Spinning tops
Post Office, Issue 1623
HAIL TO THE CHIEF: Tim Parker was among those who fawned over Paula Vennells when her CBE was announced
THE extent to which image and public relations dictated the Post Office's approach to its sub-postmasters is revealed in a fawning email, seen by the Eye, from former chief executive Paula Vennells to her then communications director, Mark Davies.

It followed the announcement of her CBE in the 2019 new year honours – by when it was clear a major miscarriage of justice scandal was brewing, and senior Post Office figures knew how badly sub-postmasters were being treated. (The litigation launched by Alan Bates had already produced one high court judgment finding that the Post Office was "simply attempting to restrict evidence for public relations purposes".)

As the honours were unveiled on 28 December 2018, Vennells wrote gushingly to Davies, who had vehemently defended the Horizon IT system when BBC's Panorama picked up on it in 2015, with legal threats and complaints to BBC bosses.

Imperfect storm
"I wanted to thank you personally for your huge contribution towards this honour," Vennells wrote. "I have lost count of the number of times I have relied on your judgement, listened to your wisdom and then taken your advice over the last few years. Your call was always the right one: guiding us through stormy waters of all kinds. I count myself very fortunate to have worked with you!"

Those waters grew even stormier as the Post Office continued to deny Horizon was flawed when it knew it was.

But, as other emails reveal, colleagues weren't deterred from fawning over the newly gonged Vennells. The then chairman Tim Parker testified how Paula "cares deeply about the business, its people and its customers".

Among the early cheerleaders was Tom Cooper, Post Office non-executive director representing the government, ie taxpayers, as the sole shareholder. "Paula thoroughly deserves the recognition," he told Davies, reflecting her success in turning financial results around, whatever the consequences for sub-postmasters.

Then came Carla Stent, chair of the Post Office audit, risk and compliance committee that ought to have smelt a rat long before and been concerned about the existential "risk" Vennells was creating. "Congratulations Paula – truly well deserved!" she wrote.

No less delighted was the legal director during the Post Office's obstructive and misleading handling of the Bates litigation, Jane MacLeod: "Congratulations – this is a wonderful and deserved recognition of your achievements in leading Post Office over the last 8 years. Enjoy the accolades!"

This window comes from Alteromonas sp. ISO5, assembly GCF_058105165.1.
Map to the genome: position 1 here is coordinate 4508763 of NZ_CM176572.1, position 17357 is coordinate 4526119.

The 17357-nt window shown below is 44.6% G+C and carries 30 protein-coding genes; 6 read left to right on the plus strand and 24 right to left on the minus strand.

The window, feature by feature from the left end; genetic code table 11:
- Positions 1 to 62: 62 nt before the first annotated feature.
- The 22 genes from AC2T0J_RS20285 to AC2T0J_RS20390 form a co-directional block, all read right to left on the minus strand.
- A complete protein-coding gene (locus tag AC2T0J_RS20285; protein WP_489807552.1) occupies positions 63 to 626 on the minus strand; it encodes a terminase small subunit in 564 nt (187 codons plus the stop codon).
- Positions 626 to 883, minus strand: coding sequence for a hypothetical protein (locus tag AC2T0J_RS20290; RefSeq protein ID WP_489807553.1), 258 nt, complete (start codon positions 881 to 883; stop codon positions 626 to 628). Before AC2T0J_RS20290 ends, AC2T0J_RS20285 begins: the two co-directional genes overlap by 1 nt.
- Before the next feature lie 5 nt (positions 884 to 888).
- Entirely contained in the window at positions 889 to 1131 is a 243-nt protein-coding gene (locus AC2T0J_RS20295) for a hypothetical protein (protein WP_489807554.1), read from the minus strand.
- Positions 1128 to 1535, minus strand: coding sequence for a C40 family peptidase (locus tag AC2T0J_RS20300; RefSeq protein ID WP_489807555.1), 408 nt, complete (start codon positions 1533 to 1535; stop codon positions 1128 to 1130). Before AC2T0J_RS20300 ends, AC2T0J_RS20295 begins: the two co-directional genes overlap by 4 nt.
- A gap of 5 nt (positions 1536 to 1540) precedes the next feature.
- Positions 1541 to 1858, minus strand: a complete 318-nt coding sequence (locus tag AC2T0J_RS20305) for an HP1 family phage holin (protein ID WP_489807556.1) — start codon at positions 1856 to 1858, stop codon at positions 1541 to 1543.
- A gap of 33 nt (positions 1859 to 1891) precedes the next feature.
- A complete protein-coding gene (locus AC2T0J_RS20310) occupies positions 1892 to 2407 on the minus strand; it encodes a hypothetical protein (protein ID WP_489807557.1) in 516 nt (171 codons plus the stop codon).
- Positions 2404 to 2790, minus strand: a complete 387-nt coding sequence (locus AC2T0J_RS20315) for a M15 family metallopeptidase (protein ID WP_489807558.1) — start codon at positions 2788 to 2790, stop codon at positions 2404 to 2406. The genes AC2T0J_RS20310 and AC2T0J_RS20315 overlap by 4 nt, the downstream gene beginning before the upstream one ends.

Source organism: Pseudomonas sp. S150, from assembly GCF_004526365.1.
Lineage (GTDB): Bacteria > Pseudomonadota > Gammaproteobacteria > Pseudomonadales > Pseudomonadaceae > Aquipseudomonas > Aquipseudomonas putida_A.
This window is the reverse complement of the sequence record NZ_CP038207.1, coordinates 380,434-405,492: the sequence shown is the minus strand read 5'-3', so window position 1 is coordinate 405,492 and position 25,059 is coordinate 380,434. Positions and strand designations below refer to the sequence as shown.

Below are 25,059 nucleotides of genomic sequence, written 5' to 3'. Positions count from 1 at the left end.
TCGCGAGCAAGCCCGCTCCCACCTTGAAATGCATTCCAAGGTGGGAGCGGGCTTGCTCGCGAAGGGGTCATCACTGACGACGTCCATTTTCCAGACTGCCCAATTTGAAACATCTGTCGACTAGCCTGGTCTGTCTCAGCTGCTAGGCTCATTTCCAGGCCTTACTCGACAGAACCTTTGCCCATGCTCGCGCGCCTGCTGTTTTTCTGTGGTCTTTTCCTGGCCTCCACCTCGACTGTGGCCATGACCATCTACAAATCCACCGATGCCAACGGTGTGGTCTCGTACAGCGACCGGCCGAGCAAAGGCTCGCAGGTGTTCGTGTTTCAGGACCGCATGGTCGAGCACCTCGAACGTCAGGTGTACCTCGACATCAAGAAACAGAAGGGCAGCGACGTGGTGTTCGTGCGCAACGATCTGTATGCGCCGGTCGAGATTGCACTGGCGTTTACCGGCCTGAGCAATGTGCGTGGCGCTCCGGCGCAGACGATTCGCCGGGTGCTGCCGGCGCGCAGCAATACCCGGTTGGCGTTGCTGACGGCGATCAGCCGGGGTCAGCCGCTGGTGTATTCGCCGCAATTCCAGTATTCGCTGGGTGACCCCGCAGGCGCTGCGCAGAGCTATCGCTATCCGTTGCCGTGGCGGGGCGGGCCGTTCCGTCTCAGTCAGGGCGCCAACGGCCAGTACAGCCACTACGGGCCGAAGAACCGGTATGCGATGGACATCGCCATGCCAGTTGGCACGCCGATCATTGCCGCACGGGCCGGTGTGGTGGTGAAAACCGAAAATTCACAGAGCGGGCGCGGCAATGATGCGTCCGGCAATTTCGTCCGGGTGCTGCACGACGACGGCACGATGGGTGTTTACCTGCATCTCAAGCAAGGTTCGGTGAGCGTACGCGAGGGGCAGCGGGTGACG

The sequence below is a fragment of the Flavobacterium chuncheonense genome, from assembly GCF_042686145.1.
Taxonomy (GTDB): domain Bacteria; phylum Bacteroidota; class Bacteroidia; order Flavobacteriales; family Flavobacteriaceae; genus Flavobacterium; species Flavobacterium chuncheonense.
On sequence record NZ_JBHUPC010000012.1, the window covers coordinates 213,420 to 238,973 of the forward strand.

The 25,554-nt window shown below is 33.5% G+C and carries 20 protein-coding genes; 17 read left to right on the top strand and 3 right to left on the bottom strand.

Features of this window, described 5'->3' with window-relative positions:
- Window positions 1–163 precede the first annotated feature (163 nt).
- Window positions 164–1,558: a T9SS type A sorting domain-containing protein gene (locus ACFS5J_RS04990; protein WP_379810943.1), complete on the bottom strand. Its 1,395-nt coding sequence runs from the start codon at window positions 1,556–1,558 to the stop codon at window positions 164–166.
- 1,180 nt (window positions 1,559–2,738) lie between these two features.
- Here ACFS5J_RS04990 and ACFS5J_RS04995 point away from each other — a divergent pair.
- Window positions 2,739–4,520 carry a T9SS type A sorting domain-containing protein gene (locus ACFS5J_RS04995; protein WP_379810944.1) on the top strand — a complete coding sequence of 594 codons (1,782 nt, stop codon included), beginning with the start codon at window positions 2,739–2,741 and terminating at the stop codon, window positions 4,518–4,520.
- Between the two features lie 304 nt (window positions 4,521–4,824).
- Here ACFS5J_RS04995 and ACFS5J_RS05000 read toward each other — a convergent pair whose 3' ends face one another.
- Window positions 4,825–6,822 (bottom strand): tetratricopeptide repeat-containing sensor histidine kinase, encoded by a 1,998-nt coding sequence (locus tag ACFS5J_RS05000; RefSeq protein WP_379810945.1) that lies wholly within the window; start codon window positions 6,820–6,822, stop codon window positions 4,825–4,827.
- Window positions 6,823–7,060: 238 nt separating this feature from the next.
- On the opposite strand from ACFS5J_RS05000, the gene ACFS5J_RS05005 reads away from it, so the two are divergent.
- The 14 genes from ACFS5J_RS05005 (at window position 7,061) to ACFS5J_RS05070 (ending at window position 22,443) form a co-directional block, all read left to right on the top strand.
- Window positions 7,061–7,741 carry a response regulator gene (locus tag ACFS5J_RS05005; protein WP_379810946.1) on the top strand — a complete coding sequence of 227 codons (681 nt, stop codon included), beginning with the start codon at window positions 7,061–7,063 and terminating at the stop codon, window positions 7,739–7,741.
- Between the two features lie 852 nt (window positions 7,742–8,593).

Angela's blushes
Plenty of other brown-nosers, some apparently quite senior, had their names redacted. One was even commended for her arse-licking by Angela van den Bogerd, the business improvement director who would later be labelled untrustworthy by a judge and who had a torrid time at the inquiry last month.

After the official had emailed "truly inspirational woman" Vennells, van den Bogerd wrote: "Taking the initiative to send a note to Paula is a clear indicator of just how much she has grown in recent years."

Lone dissenter
Despite the cult-like sycophancy and group-think, the papers did contain one dissenting (and highly prescient) note – from someone outside the organisation.

"I am a constant critic of yours in many respects but your total lack of effort in trying to personally understand and investigate the most alarming issues you face is the most serious one," wrote the anonymised author (who might wish to contact the Eye).

"If you had listened to your critics in the first place perhaps you would have had a chance to retain your CBE... [but] if you go on to actually accept the award then you will ultimately have to embarrass the Queen and probably more importantly your family when it is taken away from you or you feel humbled enough to return it... Ms Vennells, it is totally inappropriate that you consider yourself worthy of this award and I respectfully suggest you take the opportunity to decline it while you still have time."

Comfort blanket
The Post Office response was, as ever, to gauge the PR fallout from such sentiments.

Vennells' guru Davies said he had been "monitoring sentiment before, during and after the [first Bates] trial, using YouGov omnibus". The "media coverage has had no discernible impact on sentiment... I expect this is of limited comfort in light of the [redacted] email, but he is really representing a very small minority".

Not now he isn't!

Vennells appears before the inquiry later this month. Davies will be questioned next week. No doubt they have their PR strategy primed and ready to go.

More top stories in the latest issue:

Three days before the Tees Valley mayoral election, workers doing publicly funded regeneration work were asked to down tools to help a political stunt.

As England's regional mayors jostle for central government funds, new West Midlands mayor Richard Parker has ensured Labour chiefs are in his corner.

The local election results were bad news for a subversive social media campaign that had sought to affect the London mayoral election.

Trade secretary Kemi Badenoch has declared free "strategic advice and training" worth £5,000 – but nothing to do with a leadership run, of course…

The UK government's cosy relations with Israel's leading arms firm may explain why David Cameron is resisting calls to suspend arms sales to Israel.

Southern Water's crumbling infrastructure has caused Hastings residents problems yet again, with days without drinking water or flushing toilets.

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Private Eye Issue 1622